Friday, January 24, 2014

At U.S. 50 and First Street: Walton Service Stations

by Kristine Schmucker, HCHM Curator

2014 is off to a great start at the Harvey County Historical Museum and Archives!  Two exhibits opened on January 18 and visitors enjoyed a wonderful Sunday Afternoon Program given by Marti McCartney on January 19.  With this post we will resume our blog schedule of posting once a week.  Look for new posts to be published on Friday of each week.

The small Harvey County town of Walton is our featured community for 2014. Throughout the year, we will post stories related to Walton history. 

Because of the location along the busy Highway 50, Walton is a convenient stop for travelers. As a result service stations have served an important role in the community.  The history of a gas station in a community can be hard to track.  The following is based on information that we have at the Harvey County Historical Museum and Archives.  If you have additional information, corrections or photographs, please contact HCHM.

In 1905, Sylvanus F. Bowser developed a pump that would take gas out of a barrel and fill the tank of an automobile.  The first "filling stations" were often a pump placed on the sidewalk in front of a general store.   

Advertisement for Wayne Cut 276
in Motor Age Magazine, 1912 
This caused congestion as horse-drawn vehicles and pedestrians were also on the roads and sidewalks near the store. Soon the idea of a separate 'drive-in' business was adopted.  By the 1920s, the major oil companies were trying to make their product stand out and identifiable with eye catching buildings and signs. 

Standard Oil Co. Service Station, Walton, Ks 

One of the earliest Walton stations was owned and operated by Harry Davis. The Standard Oil Co Service Station was constructed in the early 1920s. The original location is not known at this time, but in the mid-1920s the station was moved to the intersection of 1st Street and Highway 50 to take advantage of the traffic on the new highway.  Davis ran the business from 1923 to 1931.  Dutch Wise was the owner/operator from 1931 to 1937. 
 Standard Oil Station, Walton, 1925
Located at US 50 and !st Street
Owned/operated by Harry Davis
Features two gravity-flow pumps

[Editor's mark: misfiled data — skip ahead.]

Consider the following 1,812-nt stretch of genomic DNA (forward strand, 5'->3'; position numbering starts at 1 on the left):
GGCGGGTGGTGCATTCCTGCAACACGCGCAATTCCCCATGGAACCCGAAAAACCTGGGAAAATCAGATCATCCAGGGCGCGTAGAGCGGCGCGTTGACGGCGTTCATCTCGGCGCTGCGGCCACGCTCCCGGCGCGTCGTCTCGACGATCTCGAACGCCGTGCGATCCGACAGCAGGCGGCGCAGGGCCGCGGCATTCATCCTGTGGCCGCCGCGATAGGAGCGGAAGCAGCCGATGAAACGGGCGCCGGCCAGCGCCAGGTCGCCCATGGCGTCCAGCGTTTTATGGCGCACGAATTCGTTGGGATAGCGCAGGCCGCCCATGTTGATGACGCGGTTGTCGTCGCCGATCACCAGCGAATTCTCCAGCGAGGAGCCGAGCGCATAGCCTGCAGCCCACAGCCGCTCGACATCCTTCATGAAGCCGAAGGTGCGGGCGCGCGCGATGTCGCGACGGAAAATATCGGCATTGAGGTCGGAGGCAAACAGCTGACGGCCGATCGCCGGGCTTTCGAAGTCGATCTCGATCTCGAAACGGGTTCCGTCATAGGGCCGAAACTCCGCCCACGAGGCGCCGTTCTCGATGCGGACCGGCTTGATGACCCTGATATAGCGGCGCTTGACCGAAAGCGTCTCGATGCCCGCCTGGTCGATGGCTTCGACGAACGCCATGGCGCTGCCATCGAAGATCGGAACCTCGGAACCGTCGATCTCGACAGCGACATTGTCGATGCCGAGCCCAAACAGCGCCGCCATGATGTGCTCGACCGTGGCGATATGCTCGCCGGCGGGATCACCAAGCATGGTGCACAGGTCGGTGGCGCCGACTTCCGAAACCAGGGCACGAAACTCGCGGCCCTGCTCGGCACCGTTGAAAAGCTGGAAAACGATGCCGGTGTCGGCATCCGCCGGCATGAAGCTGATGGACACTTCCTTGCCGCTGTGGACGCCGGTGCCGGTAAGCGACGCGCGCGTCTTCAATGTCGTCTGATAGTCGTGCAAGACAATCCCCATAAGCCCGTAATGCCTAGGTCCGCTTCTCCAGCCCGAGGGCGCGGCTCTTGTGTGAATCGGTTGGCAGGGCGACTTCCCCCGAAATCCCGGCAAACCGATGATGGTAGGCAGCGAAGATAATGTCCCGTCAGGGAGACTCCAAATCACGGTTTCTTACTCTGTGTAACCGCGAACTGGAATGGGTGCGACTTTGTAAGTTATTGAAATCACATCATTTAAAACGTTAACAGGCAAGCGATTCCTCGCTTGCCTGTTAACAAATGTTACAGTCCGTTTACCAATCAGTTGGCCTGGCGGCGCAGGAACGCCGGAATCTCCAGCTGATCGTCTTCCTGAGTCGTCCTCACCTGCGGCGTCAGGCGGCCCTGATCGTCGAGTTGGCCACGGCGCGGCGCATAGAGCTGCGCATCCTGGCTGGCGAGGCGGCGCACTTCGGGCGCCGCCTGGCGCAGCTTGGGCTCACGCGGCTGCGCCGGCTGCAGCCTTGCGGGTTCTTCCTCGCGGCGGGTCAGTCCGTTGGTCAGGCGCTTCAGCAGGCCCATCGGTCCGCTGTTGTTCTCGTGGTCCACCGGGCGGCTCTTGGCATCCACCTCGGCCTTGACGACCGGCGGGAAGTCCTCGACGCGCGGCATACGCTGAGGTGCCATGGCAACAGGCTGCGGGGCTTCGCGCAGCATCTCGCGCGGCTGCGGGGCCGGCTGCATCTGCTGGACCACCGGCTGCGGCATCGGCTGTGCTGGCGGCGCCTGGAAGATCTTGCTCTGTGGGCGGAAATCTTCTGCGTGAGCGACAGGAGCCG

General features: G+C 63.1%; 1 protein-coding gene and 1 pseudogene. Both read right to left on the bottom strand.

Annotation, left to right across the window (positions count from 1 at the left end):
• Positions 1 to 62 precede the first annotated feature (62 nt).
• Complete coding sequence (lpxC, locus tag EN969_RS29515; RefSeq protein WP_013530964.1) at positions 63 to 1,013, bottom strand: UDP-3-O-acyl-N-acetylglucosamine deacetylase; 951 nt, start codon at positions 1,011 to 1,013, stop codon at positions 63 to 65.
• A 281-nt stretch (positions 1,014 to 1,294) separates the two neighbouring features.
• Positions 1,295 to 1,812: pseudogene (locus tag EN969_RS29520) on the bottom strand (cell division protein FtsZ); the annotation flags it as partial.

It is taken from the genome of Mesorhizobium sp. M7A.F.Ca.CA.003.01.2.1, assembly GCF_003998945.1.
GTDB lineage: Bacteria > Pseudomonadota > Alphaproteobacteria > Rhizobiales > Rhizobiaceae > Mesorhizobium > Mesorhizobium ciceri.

Standard Oil Co. Service Station, Walton
Model constructed by Leslie Walton 
based on above photograph.
"House with Canopy" style ca. 1920
HCHM Service Station Collection

Gravity Flow Pumps

The owner just set down his coke!

Walton Oil Co. Service Station, Walton, Ks.

Walton Oil Co., Phillips 66
Frank Wise, Owner/Operator

Frank Wise opened Walton Oil Co using the Phillips brand of fuel in the 1930s at the corner of US 50 and First Street in Walton.  He operated a service station in Walton until 1950.

Walton Oil Co., Phillips 66
Frank Wise, Owner/Operator

Walton Oil Co.,Phillips 66
 Frank Wise Owner/Operator on the right
Walton Oil Co.,Phillips 66
 Frank Wise Owner/Operator
Along US 50 at West Main, Walton

Other Walton Service Stations based on information collected by Richard Hege.
  • L.W. Ames Oil Co., owner: Levy Ames; 1923-1930
    • Location south side of Main/east side of 1st.
  • Walton Oil Co. Phillips 66; owner: Gail Reusser,  1938-1963.
  • Farmer's Grain Co-op: Co-op, 1963-2001.
  • Ray Rillings: 1965.
  • B.J.'s: owner: Bill and Gene Tatro and Jeff, Jess and Virgil Hiebert - early 1990s.
  • Hilltop Convenience Store: Rick and Twila VanRossun, ?-2005.
  • Ampride: Ampride, 2001-2005.


  • Hege, Richard.  HCHM Service Station Collection.
  • HCHM Photo Collection.
  • Anderson, Scott.  Check the Oil: Gas Station Collectibles with Prices, 1996
  • Jakle, John A. and Keith A. Sculle.  The Gas Station in America Baltimore: John Hopkins University Press, 1994.
  • Rosofsky, Ira. "History of the Gas Station",
  • Vieyra, Daniel I.  Fill'er Up: An Architectural History of America's Gas Stations. Macmillan, 1980
  • Witzel, Micheal K.  The American Gas Station: History and Folklore of Gas Stations in America. Barnes and Noble Books, 1999.
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1 comment:

  1. There was a filling station on Highway 50 on the east side of Newton which also catered to fishermen, selling bait, etc. If someone caught a large fish it might be on display in a tank near the station. It was a favorite place for a bottle of pop and a candy bar.